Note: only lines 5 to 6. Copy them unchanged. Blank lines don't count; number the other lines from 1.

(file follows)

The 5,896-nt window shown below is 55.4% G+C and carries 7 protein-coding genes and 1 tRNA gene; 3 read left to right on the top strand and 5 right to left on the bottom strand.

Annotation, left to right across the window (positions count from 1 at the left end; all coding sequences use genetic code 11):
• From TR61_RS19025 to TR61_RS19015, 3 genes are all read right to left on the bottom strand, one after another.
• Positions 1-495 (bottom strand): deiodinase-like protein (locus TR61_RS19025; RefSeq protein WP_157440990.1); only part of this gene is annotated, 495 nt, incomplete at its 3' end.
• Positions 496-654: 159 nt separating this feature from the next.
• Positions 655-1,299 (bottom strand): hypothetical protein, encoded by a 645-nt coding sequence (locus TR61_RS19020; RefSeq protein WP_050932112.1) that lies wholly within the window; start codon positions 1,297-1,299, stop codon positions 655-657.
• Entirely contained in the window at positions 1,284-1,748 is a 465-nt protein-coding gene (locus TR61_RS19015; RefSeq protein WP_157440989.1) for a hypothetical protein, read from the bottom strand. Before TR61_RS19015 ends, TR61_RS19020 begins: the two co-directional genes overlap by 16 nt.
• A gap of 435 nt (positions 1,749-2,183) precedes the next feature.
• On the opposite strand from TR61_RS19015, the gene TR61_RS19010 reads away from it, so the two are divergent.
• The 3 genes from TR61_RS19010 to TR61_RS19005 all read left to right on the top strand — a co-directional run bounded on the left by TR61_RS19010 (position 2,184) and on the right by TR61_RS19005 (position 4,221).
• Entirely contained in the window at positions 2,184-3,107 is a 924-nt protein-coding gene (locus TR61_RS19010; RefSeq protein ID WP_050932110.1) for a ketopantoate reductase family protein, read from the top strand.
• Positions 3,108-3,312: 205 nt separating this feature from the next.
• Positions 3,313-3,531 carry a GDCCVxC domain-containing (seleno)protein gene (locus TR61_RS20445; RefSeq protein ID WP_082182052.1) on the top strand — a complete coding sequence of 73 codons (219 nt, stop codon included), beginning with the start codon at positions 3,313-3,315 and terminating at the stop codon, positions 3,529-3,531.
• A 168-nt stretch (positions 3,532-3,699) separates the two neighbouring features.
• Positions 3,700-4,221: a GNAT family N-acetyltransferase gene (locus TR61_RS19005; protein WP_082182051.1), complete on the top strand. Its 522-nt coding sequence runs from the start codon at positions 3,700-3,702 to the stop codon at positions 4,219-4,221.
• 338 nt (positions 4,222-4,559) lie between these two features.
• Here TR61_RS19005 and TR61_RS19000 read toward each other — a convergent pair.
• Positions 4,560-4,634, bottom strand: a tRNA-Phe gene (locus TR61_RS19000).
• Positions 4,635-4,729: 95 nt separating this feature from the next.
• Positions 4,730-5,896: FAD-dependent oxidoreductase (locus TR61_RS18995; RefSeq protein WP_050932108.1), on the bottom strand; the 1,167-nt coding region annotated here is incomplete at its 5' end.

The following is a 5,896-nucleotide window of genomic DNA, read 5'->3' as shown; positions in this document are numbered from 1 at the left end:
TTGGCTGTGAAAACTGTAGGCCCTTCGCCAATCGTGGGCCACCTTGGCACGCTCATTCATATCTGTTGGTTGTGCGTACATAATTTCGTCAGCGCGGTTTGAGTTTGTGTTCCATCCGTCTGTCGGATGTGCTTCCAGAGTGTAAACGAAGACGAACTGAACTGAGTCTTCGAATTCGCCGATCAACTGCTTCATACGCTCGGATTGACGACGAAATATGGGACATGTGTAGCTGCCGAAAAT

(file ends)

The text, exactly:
• Positions 496-654: 159 nt separating this feature from the next.
• Positions 655-1,299 (bottom strand): hypothetical protein, encoded by a 645-nt coding sequence (locus TR61_RS19020; RefSeq protein WP_050932112.1) that lies wholly within the window; start codon positions 1,297-1,299, stop codon positions 655-657.